The rule of law crisis in Poland
'Democracy is at stake for people in Poland, but the non-democratic process could also become an existential threat for the entire EU', says Adam Bodnar, former Polish Ombudsman for Citizen Rights. Bodnar will hold the ARENA lecture on 11 November.
In October 2021, protesters in Poland took to the streets to protest the Polish Constitutional Tribunal’s ruling against primacy of EU law (Photo: Wojtek RADWANSKI / AFP)
Adam Bodnar is a lawyer and former Polish Ombudsman for Citizen Rights. On 11 November, he will speak about the current rule of law crisis in Poland at the 2021 ARENA lecture. Through a number of judicial reforms over the last few years, the Polish government has gained influence over the judicial branch, challenging the separation of powers. These developments have led to a rule of law battle between the Polish government and the European Union. We talked to Adam Bodnar about the situation in Poland and what's at stake.
Want to attend the event? Visit the event website for more information about the ARENA lecture.
What is at stake for people in Poland and for the EU as a whole?
'Democracy is at stake for people in Poland, but the continuation of a non-democratic process could become an existential threat for the entire EU. The EU is a community based on law and cannot operate properly with states undermining basic rule of law values. The non-democratic disease should also not spread to other EU Member States.'
As a former Polish Ombudsman, and as a lawyer, what are the most concerning aspects of the recent developments we see in Poland?
'The most important development is a threat to the rule of law, especially to judicial independence. But we should remember that rule of law crisis has impact on protection of specific rights, such as women rights, LGBT+ rights or protection of migrants and refugees.'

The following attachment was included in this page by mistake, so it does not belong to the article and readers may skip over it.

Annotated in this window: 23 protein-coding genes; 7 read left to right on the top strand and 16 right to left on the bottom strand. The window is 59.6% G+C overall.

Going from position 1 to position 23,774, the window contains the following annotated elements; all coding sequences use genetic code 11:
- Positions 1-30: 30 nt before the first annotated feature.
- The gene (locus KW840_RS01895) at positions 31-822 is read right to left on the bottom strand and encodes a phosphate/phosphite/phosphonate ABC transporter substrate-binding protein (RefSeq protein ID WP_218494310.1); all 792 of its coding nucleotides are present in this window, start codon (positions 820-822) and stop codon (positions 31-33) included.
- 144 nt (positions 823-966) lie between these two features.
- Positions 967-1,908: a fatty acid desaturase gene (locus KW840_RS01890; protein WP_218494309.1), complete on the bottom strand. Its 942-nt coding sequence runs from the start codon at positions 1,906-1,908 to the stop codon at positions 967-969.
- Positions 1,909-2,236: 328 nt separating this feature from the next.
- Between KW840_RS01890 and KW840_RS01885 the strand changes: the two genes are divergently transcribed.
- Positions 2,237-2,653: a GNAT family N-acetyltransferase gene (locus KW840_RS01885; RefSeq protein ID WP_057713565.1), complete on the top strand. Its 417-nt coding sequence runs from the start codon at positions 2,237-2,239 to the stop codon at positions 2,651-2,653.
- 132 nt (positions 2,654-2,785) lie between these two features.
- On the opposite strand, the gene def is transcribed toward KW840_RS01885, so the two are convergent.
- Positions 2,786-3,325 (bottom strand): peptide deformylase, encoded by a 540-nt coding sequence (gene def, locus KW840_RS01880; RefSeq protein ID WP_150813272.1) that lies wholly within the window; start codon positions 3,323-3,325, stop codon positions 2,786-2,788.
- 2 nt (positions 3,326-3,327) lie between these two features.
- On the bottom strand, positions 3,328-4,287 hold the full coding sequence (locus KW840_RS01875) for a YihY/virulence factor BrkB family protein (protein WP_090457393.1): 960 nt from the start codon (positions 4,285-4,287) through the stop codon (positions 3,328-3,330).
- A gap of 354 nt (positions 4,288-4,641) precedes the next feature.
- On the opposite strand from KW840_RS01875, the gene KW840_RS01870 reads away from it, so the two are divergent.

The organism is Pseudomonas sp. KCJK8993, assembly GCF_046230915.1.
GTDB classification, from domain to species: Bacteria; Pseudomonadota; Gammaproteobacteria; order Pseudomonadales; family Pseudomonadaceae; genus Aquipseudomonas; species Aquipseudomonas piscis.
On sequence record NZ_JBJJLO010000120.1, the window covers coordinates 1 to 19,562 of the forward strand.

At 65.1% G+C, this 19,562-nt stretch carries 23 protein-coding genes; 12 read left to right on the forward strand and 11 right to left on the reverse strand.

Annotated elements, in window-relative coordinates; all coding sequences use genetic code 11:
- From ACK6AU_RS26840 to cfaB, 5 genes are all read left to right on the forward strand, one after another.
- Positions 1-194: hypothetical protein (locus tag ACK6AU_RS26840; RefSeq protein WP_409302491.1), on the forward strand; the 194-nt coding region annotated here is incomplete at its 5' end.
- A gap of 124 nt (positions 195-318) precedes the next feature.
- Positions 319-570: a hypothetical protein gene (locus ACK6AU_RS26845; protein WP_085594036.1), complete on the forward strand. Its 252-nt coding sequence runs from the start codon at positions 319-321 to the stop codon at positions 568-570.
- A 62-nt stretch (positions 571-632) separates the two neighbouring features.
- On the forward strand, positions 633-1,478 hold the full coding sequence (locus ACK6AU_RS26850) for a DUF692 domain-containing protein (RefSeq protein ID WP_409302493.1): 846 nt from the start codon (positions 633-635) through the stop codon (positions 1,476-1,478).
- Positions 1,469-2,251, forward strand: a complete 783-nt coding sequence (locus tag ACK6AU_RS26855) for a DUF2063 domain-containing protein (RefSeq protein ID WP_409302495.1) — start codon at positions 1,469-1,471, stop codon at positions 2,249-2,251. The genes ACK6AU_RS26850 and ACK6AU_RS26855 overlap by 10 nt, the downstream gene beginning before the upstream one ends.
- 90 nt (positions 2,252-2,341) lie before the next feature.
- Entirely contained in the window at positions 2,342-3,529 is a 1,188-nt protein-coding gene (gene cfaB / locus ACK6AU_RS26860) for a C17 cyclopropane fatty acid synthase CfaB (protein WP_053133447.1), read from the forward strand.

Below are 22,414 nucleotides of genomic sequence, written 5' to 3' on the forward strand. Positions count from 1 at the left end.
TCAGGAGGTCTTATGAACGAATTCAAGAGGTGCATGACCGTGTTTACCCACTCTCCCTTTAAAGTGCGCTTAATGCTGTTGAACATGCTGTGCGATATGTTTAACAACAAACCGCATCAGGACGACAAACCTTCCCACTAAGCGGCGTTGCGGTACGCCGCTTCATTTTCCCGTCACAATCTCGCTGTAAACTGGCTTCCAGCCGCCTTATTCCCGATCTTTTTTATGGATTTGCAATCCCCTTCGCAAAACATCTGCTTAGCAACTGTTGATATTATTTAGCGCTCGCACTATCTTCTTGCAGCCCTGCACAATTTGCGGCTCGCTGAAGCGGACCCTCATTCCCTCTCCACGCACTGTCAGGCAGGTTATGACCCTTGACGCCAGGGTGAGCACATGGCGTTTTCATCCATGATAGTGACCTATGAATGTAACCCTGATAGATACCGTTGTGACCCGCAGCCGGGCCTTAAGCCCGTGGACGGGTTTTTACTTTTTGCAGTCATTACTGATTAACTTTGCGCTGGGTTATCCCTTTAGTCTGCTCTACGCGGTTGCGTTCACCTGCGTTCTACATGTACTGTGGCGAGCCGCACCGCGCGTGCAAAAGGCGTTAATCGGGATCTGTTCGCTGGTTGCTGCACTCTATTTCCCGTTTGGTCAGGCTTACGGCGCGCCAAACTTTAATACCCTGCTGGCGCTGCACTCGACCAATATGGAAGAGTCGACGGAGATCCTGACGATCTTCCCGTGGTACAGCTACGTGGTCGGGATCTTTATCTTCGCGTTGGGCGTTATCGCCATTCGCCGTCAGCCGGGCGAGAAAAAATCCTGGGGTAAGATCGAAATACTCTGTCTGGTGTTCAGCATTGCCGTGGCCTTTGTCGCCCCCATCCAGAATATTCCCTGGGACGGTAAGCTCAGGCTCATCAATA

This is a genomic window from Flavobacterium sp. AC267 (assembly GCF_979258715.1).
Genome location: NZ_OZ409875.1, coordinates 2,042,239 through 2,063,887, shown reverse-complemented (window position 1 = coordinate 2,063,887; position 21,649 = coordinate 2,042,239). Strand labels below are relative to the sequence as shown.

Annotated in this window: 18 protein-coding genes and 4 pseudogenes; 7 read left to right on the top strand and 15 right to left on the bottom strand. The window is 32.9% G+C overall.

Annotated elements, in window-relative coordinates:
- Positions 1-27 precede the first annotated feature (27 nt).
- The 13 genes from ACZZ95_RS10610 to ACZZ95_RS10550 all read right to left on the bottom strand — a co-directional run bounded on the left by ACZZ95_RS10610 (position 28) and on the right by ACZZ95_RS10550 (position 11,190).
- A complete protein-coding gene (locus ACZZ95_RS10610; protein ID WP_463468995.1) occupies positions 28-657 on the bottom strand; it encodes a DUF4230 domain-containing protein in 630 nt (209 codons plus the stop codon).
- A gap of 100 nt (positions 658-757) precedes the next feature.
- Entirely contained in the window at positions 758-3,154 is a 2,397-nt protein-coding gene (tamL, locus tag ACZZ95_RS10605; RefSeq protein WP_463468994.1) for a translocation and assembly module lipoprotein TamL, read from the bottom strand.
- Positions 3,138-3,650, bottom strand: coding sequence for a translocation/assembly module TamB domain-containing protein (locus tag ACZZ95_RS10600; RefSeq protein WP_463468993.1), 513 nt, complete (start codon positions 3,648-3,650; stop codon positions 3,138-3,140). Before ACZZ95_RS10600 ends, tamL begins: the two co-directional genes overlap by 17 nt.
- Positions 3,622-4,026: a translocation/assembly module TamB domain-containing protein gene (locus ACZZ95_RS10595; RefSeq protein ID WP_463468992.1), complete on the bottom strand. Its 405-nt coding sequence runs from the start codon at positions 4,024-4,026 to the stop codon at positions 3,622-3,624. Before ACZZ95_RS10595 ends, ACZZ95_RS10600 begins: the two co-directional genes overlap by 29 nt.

What has the EU response to the developments in Poland been so far?
'The EU response was both legal and political. I believe that especially infringement measures were effective. But even the best measures cannot be adequate when the Member State refuses to comply with the binding judgements of the CJEU.'
Should it have been any different?
'I think that the European Commission should have more imagination in predicting developments affecting rule of law situation in Poland. For example, it took too much time for the Commission to react to so-called “muzzle law” silencing Polish judges. In meantime, the process of negative changes continued.'
Why should regular EU citizens be concerned with the current ordeal between Poland and the EU?
'Already now the rule of law crisis affects the judicial cooperation between the EU Member States, but also those that participate in methods of legal cooperation based on mutual trust (such as Norway). Please note that just a couple of days ago the district court in Vestfold refused to surrender a Polish citizen on the basis of the European Arrest Warrant, due to lack of trust to independence of Polish courts.'
Norway has close ties with Poland, especially with its citizens of whom many work in Norway. What should and can the Norwegian government do to call on its Polish counterpart?
'Norway should continuously express its deep concern with the rule of law situation in Poland. It should also support Polish independent judges and prosecutors, as well as civil society. We live in times of shrinking space for freedom of speech and association. Therefore, any such support is of crucial value.'